Florida Blueberries

Florida blueberries are in season so you’ll find them in stores and markets through June. Look for the “Fresh from Florida” label. United States Department of Agriculture statistics show that the value of Florida’s blueberry industry is estimated at $82 million, making it the leader in the United States in fresh berries.

When buying blueberries, choose blueberries that are firm and brightly colored. Blueberries should be consumed within a week after purchase. Never allow blueberries to dry out. Use a damp paper towel to help keep moisture in the package, but do not rinse them until it is time to eat them. To freeze blueberries, arrange them in a single layer on a cookie sheet. This way they will freeze evenly and you won’t end up with a brick of frozen berries. After they are frozen, transfer them to a freezer bag and be sure to label with the date. They can be stored frozen for up to six months.

A bowl of blueberries and small blueberry pancakes cooking on a skillet. Photo taken 11-18-15
A bowl of blueberries and small blueberry pancakes cooking on a skillet. Photo taken 11-18-15

When using frozen berries, rinse in cold water and use immediately. There’s no need to thaw them if you use them in baked products, except for pancakes. Pancakes may not cook thoroughly in the center if the berries are frozen. Microwave the amount you need for a few seconds to thaw.

Blueberries are nature’s number one source of antioxidants among fresh fruits and vegetables according to the USDA Human Nutrition Research Center on Aging at Tufts University in Boston. Anthocyanins, the pigments giving blueberries their deep blue hue, act as antioxidants, which may provide many health benefits. In addition, blueberries are a low-calorie food – only 40 calories per 1/2 cup. Blueberries are also low in fat, sodium-free and a source of fiber, beta-carotene, vitamin C and potassium.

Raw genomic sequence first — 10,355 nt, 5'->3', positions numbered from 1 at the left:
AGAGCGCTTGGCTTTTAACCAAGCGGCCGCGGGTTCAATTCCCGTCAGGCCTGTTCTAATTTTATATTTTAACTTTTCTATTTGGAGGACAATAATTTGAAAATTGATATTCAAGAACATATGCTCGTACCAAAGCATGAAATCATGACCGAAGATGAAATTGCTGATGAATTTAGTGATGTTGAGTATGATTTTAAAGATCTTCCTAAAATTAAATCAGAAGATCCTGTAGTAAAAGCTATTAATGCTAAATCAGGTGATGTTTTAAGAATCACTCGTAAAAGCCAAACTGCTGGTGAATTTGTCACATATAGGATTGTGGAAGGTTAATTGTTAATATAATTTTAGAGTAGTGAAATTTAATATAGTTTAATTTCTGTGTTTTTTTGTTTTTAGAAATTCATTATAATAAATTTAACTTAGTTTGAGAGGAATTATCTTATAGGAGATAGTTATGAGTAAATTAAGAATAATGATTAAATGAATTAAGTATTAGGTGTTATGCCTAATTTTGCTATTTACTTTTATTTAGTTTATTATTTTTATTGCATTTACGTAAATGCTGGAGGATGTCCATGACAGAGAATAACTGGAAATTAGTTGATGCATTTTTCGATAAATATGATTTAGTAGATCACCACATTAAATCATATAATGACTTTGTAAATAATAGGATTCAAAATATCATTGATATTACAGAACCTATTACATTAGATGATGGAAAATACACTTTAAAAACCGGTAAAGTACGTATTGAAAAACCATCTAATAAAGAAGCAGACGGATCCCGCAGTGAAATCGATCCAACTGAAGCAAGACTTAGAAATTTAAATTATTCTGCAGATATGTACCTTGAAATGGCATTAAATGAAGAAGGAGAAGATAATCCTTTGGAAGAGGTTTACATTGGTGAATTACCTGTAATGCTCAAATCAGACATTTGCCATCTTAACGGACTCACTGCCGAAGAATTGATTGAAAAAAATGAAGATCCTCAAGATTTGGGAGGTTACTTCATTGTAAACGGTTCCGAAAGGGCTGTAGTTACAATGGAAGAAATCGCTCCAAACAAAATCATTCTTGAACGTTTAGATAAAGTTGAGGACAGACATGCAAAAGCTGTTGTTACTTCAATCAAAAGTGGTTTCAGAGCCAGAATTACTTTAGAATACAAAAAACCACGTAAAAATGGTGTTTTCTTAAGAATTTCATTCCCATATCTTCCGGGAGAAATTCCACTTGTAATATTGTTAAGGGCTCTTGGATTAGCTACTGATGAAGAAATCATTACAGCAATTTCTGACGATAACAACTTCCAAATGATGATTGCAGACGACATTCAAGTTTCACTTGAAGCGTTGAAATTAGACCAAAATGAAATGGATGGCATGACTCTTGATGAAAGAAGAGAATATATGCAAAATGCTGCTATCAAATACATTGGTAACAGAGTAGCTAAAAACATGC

Blueberries also contain compounds that may help to prevent urinary tract infections (UTIs), according to a report from the Rutgers Blueberry Cranberry Research Center in Chatsworth, N.J. The compounds, called condensed tannins, can keep the bacteria responsible for UTIs from attaching to the linings of the urinary and digestive tracts.

Blueberry Crisp


6 cups blueberries
2 tablespoons brown sugar
1 tablespoon all-purpose flour
1 tablespoon fresh lemon juice
2/3 cup all-purpose flour
1/2 cup brown sugar, packed
1/2 cup regular oats
3/4 teaspoon ground cinnamon
4 1/2 tablespoons chilled butter, cut into small pieces
Preheat oven to 375 degrees F. Combine first 4 ingredients in a medium bowl; spoon into an 11×7-inch baking dish. Lightly spoon flour into a dry measuring cup and level with a knife. Combine 2/3 cup flour, 1/2 cup brown sugar, oats, and cinnamon, and cut in the butter with a pastry blender or 2 knives until the mixture resembles coarse meal. Sprinkle over the blueberry mixture. Bake at 375 degrees F for 30 minutes or until bubbly.
8 servings
Nutritional Value Per Serving
Calories 239, Calories From Fat 63 , Total Fat 7g, Saturated Fat 4g, Trans Fatty Acid 0.19g, Cholesterol 17mg, Total Carbohydrate 44, Protein 3g, Omega 3 Fatty Acid 0.09g Source: Florida Department of Agriculture and Consumer Services

For more information contact Sharon Treen,County Extension Director at 386.437.7464 or streen@flaglercounty.org


Posted: April 2, 2018

Category: Food Safety, Fruits & Vegetables, Health & Nutrition
Tags: Blueberries, Cooking, Food, Nutrition

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